On a low defensive mentality setting, Liverpool are now pushed right back into their half. They're sucking up pressure well and making it hard for Man Utd to break down their defence. But sit back for too long and you're asking for trouble and, spying a gap at long last, Rooney releases Scholes, and pegs it into the box while screaming for the return pass.
To reiterate, that's just one tactical slider set at its extremes. You can be far more subtle, also adjusting aggression, width, positioning, passing speed and more. It's a far subtler approach than typical footy game tactics. As Rutter notes: "A long-passing game isn't just about hitting the ball long - it's about changing the support play, so your midfield needs to be further up for the ball to be knocked down to run on to".
"Why is this exciting?" Rutter anticipates. "Every game you play will be slightly different. Online, too. You won't know what's around the corner. It's more like real football - you can have a frantic opening, then it gets more relaxed, then a goal is scored and the other team needs to react. This doesn't really exist in games at the moment. I will feel the game change."
Flamenco: you're doing it wrong.

And we've avoided it until now, but this seems like the appropriate juncture to bring in PES. Many have noted how, in the past couple of years, the franchises have almost reversed roles, with FIFA the more considered experience, while PES has become more frantic, even arcadey.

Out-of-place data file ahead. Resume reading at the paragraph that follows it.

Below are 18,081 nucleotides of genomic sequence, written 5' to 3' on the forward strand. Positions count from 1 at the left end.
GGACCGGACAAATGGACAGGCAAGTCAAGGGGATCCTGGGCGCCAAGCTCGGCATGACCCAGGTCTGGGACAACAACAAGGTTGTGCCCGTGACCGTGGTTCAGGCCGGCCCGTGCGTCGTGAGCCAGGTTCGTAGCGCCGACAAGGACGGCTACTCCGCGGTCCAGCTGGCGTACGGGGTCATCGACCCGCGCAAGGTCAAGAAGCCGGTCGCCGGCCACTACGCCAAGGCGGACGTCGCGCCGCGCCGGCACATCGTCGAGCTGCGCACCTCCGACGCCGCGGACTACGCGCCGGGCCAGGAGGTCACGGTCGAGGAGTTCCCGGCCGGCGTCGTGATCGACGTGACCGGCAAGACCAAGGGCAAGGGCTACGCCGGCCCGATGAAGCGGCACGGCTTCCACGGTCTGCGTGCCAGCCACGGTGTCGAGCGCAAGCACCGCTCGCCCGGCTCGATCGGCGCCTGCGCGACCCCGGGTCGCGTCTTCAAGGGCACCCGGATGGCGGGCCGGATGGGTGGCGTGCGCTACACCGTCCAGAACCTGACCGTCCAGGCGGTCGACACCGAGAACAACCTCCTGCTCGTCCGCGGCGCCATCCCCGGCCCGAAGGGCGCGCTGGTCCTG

"As an independent observer, I'd make the same conclusions," says Rutter, not very independently at all. "Years ago people played FIFA and saw it more as the arcade game and people played PES and thought, you know, that's a really hardcore sim of football. And it's flipped, and it's almost been imperceptible the change that's happened."
This is, we are told, the year Seabass and his team finally pull their fingers out and give us the PS3 and 360 from-the-ground-up PES we've been waiting for since the start of the current generation. For FIFA, complacency would now be the killer.
Thankfully, regardless of whether you can spot 250 tiny changes, or just 2.5 bigger ones, we're not seeing much evidence of that so far.
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Hopefully this game will deliver.